Friday, September 22nd
Grand Social, Dublin, 7pm €15 thegrandsocial.ie
Wild Youth – formed out of the smouldering ashes of Dublin band Bipolar Empire – might gradually come to regret their choice of name, but for now they are making all the right age-appropriate moves and noises. Having honed their songwriting skills over the past year, the band have proved their onstage worth over the past few months with well-received performances at Longitude, Indiependence and Sea Sessions. This headline show is the launching pad for new single Lose Control, which has been generating no small acclaim.
Academy, Dublin 8pm €14.35 ticketmaster.ie
Thanks to YouTube, Oxford-based singer-songwriter Lewis Watson has become one of the most sought after music acts of the past two years. From uploading videos onto his YouTube channel to releasing his 2012 debut EP (the pithily titled It's Got Four Sad Songs On It, BTW), Watson has steadily gained traction. Latest album Midnight is another firm step in the right direction, and if you're looking for someone whose songs veer to the left of David Gray and the right of Snow Patrol, then you know what to do, right?
Saturday, September 23rd
3Arena, Dublin 8pm €86 ticketmaster.ie
As he approaches the grand old age of 90 (in November 2018), the Italian composer, orchestrator and conductor known around the world as Maestro has decided to retire from public performances. The decision makes this farewell concert all the more a poignant must-see, as Morricone – bowing out under the tour title of 60 Years of Music – delivers film scores across the decades, from 1965's For a Few Dollars More to 2015's The Hateful Eight. Expect drama, tears, hugs, bouquets, and more accomplished musicians than you have ever seen on the 3Arena stage. Addio, Ennio!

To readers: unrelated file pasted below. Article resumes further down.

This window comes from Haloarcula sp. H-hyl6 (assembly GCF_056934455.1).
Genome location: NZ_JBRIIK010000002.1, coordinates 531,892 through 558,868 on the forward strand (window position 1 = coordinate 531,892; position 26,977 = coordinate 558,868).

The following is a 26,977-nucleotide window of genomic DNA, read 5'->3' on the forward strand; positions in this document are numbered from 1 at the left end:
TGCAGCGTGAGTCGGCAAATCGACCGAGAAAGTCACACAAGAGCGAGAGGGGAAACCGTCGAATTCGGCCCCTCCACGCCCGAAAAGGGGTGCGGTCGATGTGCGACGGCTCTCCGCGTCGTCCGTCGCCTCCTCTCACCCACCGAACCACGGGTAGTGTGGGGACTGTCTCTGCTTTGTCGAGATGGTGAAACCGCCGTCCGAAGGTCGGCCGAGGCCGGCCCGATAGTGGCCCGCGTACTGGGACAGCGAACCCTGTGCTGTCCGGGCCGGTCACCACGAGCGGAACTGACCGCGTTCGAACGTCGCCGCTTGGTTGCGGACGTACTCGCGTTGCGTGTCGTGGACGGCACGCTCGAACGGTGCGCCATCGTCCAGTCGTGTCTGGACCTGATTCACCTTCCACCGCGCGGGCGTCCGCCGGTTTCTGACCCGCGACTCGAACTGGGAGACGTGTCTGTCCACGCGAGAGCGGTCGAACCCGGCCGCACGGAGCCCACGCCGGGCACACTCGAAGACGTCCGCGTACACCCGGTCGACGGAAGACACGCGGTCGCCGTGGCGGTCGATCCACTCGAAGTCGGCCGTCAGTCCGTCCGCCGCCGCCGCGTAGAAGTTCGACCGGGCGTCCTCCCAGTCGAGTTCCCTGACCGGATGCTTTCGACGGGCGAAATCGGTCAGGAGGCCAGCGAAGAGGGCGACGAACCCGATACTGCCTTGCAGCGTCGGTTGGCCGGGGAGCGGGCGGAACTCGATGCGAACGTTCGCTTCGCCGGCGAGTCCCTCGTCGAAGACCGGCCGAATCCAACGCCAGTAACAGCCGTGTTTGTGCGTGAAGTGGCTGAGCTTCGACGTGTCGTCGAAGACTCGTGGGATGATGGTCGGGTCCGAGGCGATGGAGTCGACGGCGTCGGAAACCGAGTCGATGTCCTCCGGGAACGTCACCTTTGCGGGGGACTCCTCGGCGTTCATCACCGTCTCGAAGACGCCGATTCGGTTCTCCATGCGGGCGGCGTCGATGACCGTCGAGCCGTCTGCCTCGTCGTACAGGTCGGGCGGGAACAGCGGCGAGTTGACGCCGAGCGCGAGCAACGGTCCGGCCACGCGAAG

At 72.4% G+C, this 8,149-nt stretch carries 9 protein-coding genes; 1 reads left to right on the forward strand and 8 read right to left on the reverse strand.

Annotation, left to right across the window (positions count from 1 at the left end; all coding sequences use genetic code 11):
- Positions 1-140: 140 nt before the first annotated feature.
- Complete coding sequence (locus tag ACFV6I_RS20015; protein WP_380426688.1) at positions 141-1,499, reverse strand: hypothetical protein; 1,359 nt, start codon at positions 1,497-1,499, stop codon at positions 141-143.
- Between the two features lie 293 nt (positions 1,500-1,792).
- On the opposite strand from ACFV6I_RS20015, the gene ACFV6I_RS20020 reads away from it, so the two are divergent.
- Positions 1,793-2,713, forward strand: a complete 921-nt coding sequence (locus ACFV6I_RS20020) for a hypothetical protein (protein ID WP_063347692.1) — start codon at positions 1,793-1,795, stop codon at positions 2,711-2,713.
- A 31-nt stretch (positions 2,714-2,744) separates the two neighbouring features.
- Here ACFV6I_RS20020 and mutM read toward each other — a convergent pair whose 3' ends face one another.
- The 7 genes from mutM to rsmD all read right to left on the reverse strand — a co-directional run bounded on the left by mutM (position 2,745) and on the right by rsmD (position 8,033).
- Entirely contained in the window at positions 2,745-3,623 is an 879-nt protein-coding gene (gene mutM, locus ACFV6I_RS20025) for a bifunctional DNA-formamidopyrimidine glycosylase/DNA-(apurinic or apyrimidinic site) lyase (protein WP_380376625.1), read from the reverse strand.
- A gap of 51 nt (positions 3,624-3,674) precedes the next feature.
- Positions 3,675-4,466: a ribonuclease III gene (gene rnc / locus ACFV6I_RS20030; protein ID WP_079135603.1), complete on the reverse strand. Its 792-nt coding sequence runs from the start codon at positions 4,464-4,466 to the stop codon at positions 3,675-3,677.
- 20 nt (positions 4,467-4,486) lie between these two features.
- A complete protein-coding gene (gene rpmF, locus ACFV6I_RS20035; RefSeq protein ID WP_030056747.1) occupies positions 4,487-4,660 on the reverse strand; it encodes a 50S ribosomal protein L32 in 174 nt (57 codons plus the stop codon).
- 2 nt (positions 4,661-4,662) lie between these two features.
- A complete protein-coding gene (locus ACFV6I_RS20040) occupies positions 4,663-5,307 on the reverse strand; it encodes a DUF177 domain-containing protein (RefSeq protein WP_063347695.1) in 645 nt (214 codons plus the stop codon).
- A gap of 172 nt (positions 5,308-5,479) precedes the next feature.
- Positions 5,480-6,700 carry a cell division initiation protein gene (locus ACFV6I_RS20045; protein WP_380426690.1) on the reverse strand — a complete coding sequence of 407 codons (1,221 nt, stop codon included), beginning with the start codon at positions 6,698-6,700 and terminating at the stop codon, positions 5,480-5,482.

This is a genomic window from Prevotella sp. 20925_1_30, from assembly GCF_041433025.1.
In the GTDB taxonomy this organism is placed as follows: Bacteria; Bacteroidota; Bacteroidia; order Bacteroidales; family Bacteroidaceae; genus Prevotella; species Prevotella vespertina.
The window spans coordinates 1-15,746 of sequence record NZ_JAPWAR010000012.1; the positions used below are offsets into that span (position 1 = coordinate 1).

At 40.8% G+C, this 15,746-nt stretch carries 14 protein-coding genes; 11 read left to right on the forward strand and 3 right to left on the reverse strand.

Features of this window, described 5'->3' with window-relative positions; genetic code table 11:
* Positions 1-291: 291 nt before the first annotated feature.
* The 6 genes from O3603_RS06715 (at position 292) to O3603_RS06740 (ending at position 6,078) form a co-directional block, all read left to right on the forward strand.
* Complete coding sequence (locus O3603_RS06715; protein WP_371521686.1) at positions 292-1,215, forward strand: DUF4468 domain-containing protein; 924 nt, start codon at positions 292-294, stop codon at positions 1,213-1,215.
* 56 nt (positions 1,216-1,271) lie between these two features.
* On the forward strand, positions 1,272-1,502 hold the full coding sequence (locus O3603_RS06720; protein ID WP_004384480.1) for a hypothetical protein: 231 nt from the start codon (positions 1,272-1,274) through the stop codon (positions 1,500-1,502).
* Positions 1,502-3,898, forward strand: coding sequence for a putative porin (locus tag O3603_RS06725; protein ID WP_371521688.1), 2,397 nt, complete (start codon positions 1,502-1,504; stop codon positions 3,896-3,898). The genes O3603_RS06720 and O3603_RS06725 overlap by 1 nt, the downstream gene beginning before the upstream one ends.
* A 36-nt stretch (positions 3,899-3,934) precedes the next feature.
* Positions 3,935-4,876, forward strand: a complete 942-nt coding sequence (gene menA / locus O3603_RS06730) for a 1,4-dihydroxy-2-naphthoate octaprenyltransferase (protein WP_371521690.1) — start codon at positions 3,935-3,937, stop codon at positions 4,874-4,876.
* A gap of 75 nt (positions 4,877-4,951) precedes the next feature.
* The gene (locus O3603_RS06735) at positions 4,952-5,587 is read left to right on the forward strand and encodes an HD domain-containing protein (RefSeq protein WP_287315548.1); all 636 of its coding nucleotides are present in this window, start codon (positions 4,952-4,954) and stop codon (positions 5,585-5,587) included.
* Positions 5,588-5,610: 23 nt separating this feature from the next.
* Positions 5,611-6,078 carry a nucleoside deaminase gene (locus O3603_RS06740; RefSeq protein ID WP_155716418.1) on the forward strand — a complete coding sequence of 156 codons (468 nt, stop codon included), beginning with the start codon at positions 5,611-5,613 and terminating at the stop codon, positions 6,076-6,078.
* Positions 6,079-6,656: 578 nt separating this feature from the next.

Tuesday, September 26th
Hanni El Khatib
Academy, Dublin 7pm €16, ticketmaster.ie
How exactly does a kid who grew up skateboarding and listening to classic soul, doo-wop and 1960s British pop – and who then became involved in designing urban clothes – transform into a multi-instrumentalist songwriter whose music is used in TV commercials for companies such as Nike, Levi's, Converse, Audi and Nissan? If you're San Francisco-born Hanni El Khatib, the answer to that question is simple: you hook up with Black Keys main man Dan Auerbach, release an album of blues rock imbued with punk and hip-hop (2013's Head in the Dirt), and wait for acclaim to come your way. Which it did. Easy-peasy!
Wednesday, September 27th
Olympia Theatre, Dublin 8pm €54.50 (sold out). Also Thurs/Fri, Dublin (sold out)
LCD Soundsystem, formed over 15 years ago, landed with an explosive exclamation mark via debut single Losing My Edge. And now? Well, now they're back. The band that James Murphy split up in 2011 is now the band that James Murphy has put together again, and if new album American Dream is anything to go by, LCD Soundsystem will be around for some time to come. Expect electro-funk surges, choice selections from the new album and a packed theatre shouting along to Daft Punk Is Playing at My House.
Button Factory, Dublin 7.30pm €18 (sold out)
From the Workman's Club gig earlier in the year to a sold-out show in a bigger venue less than 10 months later – it is surely all going according to plan for UK hip-hop/grime artist Loyle Carner. As well as his own considerable skills as a potent, expressive-narrative rapper, he can also attribute his rising profile to the success of this year's debut album, Yesterday's Gone, which was nominated for the 2017 Mercury Prize.
Thursday, September 28th
The Workman's Club, Dublin 8pm €13 theworkmansclub.com
Wexford brothers Cillian and Lorcan Byrne know their southern bayous from their Irish glens, and we can safely predict it won't be too long before the lads cross over from provincial hotshots to national (and beyond) names. Smooching in on the soul-blues of inspirational figures such as Stevie Wonder, Marvin Gaye, Jeff Buckley and Van Morrison, EP releases such as 2016's Blues in Red and new song Diving Hour display a canny ability to match emotion with eloquence with a particular Irish curve.